After burning one peace of coal on the stove in the kitchen, the whole grill could have been set on fire and soon people were having corn, naan (bread), rice and grilled meat to accompany the beer in their stomachs. Afterwards an Indian birthday tradition took place and I was not aware of it before. I was supposed to cut a peace from the chocolate cake and hand it to one of my fellows. Then I didn’t expect to get it right back, but into my face! Karan rubbed it as good as he could; through my face and hair! Right after that, four of them were throwing me 27 times into the air and I literately could not hold me from laughing ;-) … it was such great and unforeseen fun, especially when you consider the final of the Indian styled birthday. Whoever liked could bump my ass with her/his feet, because I was still hung up by the four guys. Hilarious! Fortunately I was able to share some of the cake from my face with the other when I was hugging them ..haha…

Thanks for all the wishes and great moments we could share! I’ll never forget that funny party with all of you!

Tuesday, October 12, 2010

Hockey fever at the Commonwealth Games 2010 in Delhi

Guys, I just came back from the hockey semi-final between the Commonwealth Games (CWG) host country India against its old conqueror England and must admit that I have discovered my second favourite team sport! It’s like football, because its structure is the same: one big field, 11 players each side, all running to get the ball in the opponent’s goal. Even though the rules are a bit different, tactics and runways are the same. So if you like football, then you’ll probably like hockey as well. It’s like footballs little brother. The exciting and fresh thing about hockey is that you don’t know the moves and tricks the players are performing and thus it seemed like amazing football tricks all the time! It’s also really fast and how they can dribble, pass and receive the ball is just incredible…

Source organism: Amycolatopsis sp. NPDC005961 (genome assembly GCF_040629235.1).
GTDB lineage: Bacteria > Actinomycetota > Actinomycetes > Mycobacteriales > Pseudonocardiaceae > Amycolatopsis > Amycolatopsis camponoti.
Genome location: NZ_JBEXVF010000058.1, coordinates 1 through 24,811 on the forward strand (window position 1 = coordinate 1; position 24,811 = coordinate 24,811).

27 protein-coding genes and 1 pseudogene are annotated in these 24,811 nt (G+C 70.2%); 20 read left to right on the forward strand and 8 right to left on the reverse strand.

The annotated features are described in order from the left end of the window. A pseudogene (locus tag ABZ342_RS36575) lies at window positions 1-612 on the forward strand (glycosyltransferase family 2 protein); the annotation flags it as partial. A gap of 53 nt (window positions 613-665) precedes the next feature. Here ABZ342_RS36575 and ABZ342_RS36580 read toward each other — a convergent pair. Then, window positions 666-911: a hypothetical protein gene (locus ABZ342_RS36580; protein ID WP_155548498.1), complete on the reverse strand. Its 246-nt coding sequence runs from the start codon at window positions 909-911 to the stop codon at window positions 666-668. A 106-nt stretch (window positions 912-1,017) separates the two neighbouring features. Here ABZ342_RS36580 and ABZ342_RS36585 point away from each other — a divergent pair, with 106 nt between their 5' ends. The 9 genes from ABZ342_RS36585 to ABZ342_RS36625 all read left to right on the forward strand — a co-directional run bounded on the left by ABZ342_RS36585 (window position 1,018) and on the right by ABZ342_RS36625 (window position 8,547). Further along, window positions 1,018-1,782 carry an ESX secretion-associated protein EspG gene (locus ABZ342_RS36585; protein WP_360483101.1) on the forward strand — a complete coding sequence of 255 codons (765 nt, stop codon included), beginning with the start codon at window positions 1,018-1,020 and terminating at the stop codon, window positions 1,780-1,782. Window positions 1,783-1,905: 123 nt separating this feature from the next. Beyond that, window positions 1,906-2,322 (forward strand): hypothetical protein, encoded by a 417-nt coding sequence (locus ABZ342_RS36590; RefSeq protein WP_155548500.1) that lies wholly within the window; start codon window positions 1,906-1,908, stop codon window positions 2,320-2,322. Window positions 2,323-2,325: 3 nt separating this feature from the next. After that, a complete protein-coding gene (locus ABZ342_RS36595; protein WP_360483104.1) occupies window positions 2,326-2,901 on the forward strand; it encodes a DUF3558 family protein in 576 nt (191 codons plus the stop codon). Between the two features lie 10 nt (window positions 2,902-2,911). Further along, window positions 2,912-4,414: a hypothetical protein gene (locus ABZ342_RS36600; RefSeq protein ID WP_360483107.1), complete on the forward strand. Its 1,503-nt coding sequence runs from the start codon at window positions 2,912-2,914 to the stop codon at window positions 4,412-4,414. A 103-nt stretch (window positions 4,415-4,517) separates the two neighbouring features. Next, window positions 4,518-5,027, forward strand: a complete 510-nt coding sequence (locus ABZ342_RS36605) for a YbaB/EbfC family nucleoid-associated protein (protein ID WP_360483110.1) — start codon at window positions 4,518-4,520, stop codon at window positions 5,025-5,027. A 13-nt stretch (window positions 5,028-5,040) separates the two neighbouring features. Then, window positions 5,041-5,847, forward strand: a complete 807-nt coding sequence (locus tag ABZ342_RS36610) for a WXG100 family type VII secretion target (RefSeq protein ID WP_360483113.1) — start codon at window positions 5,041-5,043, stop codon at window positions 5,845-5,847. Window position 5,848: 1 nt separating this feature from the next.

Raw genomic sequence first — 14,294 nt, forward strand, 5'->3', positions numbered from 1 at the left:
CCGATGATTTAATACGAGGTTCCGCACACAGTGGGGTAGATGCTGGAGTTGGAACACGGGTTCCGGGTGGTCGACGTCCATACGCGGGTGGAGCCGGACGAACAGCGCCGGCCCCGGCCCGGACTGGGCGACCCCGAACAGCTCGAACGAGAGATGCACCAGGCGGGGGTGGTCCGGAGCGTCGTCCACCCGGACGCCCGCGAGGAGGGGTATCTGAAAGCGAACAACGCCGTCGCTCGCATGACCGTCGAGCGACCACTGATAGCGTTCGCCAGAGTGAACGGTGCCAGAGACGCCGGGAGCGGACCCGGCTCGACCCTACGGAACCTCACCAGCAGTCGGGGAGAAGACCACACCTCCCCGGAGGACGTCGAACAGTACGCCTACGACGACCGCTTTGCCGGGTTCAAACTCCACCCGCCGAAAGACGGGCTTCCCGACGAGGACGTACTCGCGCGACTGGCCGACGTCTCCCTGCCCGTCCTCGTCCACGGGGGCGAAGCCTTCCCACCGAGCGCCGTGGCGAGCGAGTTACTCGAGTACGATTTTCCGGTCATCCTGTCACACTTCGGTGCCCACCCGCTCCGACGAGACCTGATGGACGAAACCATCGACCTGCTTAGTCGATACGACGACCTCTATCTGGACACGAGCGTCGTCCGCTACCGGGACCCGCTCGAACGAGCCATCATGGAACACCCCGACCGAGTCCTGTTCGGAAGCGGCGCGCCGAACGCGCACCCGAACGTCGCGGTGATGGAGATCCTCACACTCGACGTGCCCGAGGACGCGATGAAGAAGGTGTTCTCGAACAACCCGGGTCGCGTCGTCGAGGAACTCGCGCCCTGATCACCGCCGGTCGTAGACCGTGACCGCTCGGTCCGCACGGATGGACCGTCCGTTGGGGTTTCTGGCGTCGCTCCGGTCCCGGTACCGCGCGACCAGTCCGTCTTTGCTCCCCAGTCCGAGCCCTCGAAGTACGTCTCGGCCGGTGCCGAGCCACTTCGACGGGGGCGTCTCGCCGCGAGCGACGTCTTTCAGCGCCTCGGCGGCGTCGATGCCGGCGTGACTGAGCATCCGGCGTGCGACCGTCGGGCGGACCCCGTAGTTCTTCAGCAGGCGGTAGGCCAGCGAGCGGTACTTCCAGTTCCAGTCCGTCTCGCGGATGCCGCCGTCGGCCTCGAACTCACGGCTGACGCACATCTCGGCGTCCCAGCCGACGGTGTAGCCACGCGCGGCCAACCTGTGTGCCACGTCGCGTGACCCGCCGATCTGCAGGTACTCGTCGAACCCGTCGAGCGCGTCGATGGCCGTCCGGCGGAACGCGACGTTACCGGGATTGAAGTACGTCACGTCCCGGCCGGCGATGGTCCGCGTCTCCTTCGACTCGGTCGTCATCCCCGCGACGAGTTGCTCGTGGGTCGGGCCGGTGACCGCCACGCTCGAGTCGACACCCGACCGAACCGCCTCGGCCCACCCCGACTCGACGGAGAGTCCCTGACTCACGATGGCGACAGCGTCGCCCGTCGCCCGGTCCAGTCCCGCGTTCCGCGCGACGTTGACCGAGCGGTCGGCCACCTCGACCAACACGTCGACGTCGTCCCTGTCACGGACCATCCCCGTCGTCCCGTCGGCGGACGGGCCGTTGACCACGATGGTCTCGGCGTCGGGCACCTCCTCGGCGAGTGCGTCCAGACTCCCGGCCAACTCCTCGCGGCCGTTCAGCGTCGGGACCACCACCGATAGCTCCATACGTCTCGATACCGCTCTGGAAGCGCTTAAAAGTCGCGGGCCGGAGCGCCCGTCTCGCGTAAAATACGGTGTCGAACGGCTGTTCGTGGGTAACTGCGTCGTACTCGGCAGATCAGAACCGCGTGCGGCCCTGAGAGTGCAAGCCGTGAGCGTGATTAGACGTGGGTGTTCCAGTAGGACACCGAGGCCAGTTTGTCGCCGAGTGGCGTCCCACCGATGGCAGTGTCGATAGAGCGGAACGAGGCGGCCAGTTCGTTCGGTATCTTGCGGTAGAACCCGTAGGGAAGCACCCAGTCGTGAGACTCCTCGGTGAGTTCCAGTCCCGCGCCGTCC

Since a couple of years India knows that it will host the CWG in 2010, billions of Euros has be spent (actually 7 billion EUR, which is 2-3 times as much as at a World Cup) more or less reasonable. The big sport event with 71 Commonwealth Nations turned the last two month I’ve been in Delhi into a big chaos and nobody was expecting it to be ready in time. Only a few optimists have been remaining and could hope for an “Incredible India” wonder to happen and then on the 3rd October it was finally the big day, when the event which divided India in pros and cons, was present. The fact that the government pushed all the small street marketer and stands out of the city, the big corruption around the huge amount of money spent, the crucial schedule and the already apart-falling and breaking bridges and building ceilings were in nobody’s mind anymore! Nevertheless the government still seems to be really worried about terror attacks, because what you see on the streets right now, could also take place in Afghanistan. Huge army troops are patrolling the stadiums. Military is even hiding behind sand sack barriers and in observation decks pointing with big guns on passengers. It almost looks like India is in a war…
The CWG were only about to happen for 11 days and by the time some of my friends and I finally made a decision to witch games we should go, most of the tickets were sold out already. Luckily we got tickets for the semi-final India against England, what was actually not known at the time we bought our tickets. The price was incredible cheap; if you consider the 250 rupees (bit more the 4 Euros) we had to pay for a game of the best four teams. At work we were already talking about all the India hockey games as it is the most prestigious sport at the games. No wonder that right before the closing ceremony the hockey finale will be played. In exactly this match India will now face Australia and an entire nation hopes to see a different score than the 7:4 defeat in the group game.